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Mitre Saw - Festool Kapex Vs. Omga

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Forum topic by Bowd84 posted 02-26-2018 01:34 PM 394 views 0 times favorited 8 replies Add to Favorites Watch
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Bowd84

2 posts in 115 days


02-26-2018 01:34 PM

Topic tags/keywords: mitre saw

So I know this is a little bit of apples vs oranges comparison but I’m undecided between buying the Festool Kapex and the Omga 1P 300 – The latter being about $350 more. I have single phase 220v and have no reason to move the saw, so the appeal of the Festool’s portability isn’t a deciding factor. Im looking for accuracy, reliability, ease of use, and dust collection (which is why Im leaning towards the Festool). Im really looking for the best choice and would like to “buy once, cry once” as far as the price is concerned. Any advice from anyone who owns either would be great, pro/cons etc. Thanks for the help !

Brett

PS main purpose of my shop is to build furniture, part time but pretty much daily. So I use the mitre saw quite frequently.


8 replies so far

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Aj2

1431 posts in 1823 days


#1 posted 02-26-2018 03:00 PM

Festool is a sliding compound miter saw. The omga is a compound miter saw. Omga is a better choice for chopping miters accurate trim work.
The Festool can do very accurate work if its pared up with a skilled sawyer.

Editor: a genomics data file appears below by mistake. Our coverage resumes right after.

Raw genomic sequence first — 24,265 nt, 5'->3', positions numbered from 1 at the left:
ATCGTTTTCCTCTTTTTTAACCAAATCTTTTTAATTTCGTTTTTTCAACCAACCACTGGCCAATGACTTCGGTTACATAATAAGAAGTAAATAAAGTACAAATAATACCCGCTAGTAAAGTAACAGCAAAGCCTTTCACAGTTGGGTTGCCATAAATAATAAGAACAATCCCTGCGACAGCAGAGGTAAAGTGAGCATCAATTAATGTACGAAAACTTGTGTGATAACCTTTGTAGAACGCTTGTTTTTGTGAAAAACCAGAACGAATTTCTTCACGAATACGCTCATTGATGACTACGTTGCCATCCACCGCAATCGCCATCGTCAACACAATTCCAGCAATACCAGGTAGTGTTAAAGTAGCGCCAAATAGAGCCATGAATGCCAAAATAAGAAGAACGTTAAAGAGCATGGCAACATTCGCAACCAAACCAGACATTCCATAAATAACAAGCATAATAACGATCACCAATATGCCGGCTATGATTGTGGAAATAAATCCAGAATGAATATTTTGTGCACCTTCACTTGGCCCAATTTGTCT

I use a Bosch glide in my shop with a Forrest chopmaster blade. I like it better then my friends Festool.

-- Aj

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josephf

200 posts in 2121 days


#2 posted 02-26-2018 03:15 PM

i thought they were different tools .if you need an omga -get that .kinda really matters on what your going to use it for . the one is geared more to carpenters/wood workers the latter is one intense commercial saw . so what do you intend to use it for .

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BoardButcherer

144 posts in 119 days


#3 posted 02-26-2018 03:49 PM

Omga if you’re going to be using it for production shop style work, cranking out 20 or 30 of the same piece at a time before changing angles and measurements.

If you do a bunch of different stuff and need the reach though, as has already been mentioned it’s not a sliding compound saw, so you can’t make those 12-13” deep cuts that you can with the festool.


Festool is a sliding compound miter saw. The omga is a compound miter saw. Omga is a better choice for chopping miters accurate trim work.
The Festool can do very accurate work if its pared up with a skilled sawyer.
I use a Bosch glide in my shop with a Forrest chopmaster blade. I like it better then my friends Festool.

- Aj2

I’m about to buy one of the Bosch’s and have been gathering as much information on them as possible, but a lot of information on the web gets buried under the same half a dozen reviews/videos.

Have you had or seen other people with problems with blade deflection when the arms are extended, and if you’ve talked with a lot of people who have had the saws do you know if there is a higher prevalence of blade deflection in either the 10 or 12” models?

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waho6o9

8207 posts in 2601 days


#4 posted 02-26-2018 04:02 PM

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josephf

200 posts in 2121 days


#5 posted 02-26-2018 04:31 PM